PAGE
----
I54M and L90M single mutations were not found to have a disruptive effect on the secondary or tertiary structure [ 33 ]. Ile is positioned in the flap region of the protease, but it is not exposed to the active site cavity. It forms hydrophobic interactions with neighboring flap and loop residues.
Substitution of Ile to Met has been found to confer resistance to the protease against certain inhibitors in both HIV-1 and -2 [ 3435 ].
Leu on the other hand, is present in the hydrophobic core of the protease, near the catalytic aspartate residues; but outside of the active site.
Substitution of this residue with Met also results in resistance to some inhibitors, again affecting both viruses [ 183637 ]. Even though these mutations do not occur in the active site; as already mentioned, it is thought that substitution of the native amino acid to methionine may result in the displacement of certain amino acids, with an overall impact of altering the pocket binding site and the stability of the dimer—inhibitor association, leading to decreased efficacy or resistance to the inhibitor s [ 3638 ].
Results and Discussion 2.
In Vitro Kinetic Assays In our in vitro analysis, following the expression, purification of the protease and confirmation of its activity, kinetic parameters of the enzyme were then determined for both the wild-type and double mutant protease.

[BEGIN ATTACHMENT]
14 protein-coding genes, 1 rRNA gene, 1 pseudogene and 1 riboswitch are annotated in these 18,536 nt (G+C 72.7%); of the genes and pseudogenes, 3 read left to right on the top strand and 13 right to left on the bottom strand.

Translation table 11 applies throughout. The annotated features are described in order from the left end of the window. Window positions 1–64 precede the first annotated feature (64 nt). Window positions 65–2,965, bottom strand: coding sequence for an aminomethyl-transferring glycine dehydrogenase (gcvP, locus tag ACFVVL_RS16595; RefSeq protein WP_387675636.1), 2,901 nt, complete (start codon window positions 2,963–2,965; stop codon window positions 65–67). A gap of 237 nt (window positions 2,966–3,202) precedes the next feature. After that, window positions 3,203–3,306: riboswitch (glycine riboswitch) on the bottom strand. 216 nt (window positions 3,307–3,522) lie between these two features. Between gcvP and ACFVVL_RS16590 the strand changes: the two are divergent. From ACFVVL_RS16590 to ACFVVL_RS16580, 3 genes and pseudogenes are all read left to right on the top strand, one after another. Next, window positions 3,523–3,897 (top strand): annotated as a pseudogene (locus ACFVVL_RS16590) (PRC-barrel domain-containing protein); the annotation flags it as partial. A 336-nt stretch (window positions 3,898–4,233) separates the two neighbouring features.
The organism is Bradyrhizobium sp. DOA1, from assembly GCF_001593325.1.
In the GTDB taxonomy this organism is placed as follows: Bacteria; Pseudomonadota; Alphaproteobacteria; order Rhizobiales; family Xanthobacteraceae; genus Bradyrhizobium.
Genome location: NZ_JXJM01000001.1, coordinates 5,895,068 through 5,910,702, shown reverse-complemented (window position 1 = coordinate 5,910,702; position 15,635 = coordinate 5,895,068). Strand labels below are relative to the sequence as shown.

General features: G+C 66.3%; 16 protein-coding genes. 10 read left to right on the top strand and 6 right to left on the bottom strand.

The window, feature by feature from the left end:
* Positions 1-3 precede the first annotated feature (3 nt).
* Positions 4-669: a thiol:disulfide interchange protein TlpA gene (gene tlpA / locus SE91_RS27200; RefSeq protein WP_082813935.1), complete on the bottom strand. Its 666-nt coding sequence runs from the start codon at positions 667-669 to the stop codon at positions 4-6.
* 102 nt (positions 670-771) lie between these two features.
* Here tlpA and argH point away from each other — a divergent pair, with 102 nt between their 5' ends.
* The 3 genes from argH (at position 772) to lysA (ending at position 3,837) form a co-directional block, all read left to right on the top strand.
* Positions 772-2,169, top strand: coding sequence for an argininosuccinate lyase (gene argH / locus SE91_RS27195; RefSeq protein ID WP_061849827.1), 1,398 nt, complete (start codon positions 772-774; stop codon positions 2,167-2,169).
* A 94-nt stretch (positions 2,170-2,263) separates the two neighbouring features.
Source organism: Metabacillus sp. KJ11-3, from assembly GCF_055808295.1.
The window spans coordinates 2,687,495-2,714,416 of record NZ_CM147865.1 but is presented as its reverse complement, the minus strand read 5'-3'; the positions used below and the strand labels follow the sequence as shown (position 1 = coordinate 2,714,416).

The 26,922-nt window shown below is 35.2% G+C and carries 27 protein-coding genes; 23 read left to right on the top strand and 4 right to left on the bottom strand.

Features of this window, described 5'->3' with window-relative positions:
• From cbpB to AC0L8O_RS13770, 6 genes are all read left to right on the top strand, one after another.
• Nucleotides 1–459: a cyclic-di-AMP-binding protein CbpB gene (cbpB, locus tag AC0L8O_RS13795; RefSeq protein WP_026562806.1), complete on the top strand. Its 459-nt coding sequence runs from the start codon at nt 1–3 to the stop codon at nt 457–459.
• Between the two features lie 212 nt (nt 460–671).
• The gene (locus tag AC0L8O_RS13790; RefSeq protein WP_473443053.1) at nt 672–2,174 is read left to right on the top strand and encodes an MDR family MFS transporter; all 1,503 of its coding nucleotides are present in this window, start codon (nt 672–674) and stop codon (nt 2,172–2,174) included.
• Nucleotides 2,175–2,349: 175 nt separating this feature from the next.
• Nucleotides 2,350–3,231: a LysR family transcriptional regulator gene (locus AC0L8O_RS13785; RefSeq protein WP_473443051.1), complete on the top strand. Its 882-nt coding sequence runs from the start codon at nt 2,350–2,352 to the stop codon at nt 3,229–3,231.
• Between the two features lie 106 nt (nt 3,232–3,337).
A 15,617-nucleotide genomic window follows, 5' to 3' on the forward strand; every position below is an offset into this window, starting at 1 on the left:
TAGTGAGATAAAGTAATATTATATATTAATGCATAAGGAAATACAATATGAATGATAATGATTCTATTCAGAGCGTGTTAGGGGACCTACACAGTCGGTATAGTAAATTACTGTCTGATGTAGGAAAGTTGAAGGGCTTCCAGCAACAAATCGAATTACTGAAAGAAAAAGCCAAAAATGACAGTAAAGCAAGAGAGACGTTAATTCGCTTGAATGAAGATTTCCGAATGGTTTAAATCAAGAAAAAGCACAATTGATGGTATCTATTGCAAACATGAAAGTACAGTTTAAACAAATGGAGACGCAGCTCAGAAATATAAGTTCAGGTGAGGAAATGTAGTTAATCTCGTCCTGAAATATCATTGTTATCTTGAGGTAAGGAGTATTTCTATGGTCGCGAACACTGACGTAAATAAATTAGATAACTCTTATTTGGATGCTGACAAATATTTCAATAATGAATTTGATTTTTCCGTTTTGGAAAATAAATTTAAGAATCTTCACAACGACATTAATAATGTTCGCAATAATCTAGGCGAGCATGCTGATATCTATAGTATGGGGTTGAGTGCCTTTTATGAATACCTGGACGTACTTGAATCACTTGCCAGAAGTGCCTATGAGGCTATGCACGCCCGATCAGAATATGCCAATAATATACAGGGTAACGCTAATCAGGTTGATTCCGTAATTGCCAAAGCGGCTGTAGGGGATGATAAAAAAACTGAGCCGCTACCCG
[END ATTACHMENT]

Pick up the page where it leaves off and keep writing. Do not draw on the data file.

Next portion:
As for the double mutant protease, values were: These values suggest that the mutations caused a substantial increase of the Km value without affecting the turnover number.
Inhibition profiling assays were performed using the high-performance liquid chromatography HPLC method in triplicate measurements.Researchers are investigating the use of protease inhibitors developed for HIV treatment as anti-protozoals for use against malaria and gastrointestinal protozoal infections: A combination of ritonavir and lopinavir was found to have some effectiveness against Giardia infection.
The scientific investigation of the life cycle of HIV has been an area of intense research since the first description of the virus in In order to gain entry to the intracellular human machinery, which all viruses require for replication, the virus must fuse with the human cell membrane.
This systematic review and meta-analysis tries to determine whether there is an association between the use of protease inhibitors (PIs) and the incidence of diabetes mellitus (DM) and/or metabolic syndrome (MS) in HIV-infected patients.
Protease inhibitors block the activity of the protease enzyme, which HIV uses to break up large polyproteins into the smaller pieces required for assembly of new viral particles.
While HIV can still replicate in the presence of protease inhibitors, the resulting virions are immature and unable to . Background. There is little data on the safety of combining radiation therapy and human immunodeficiency virus (HIV) protease inhibitors to treat cancers in HIV-positive patients.
HIV protease inhibitors (HIV PIs) have been reported with radiosensitizing activities in HNSCC cells, but the underlying cellular/molecular mechanisms remain unclear.
Our previous study has shown that HIV PIs induce cell apoptosis via activation of endoplasmic reticulum (ER) stress.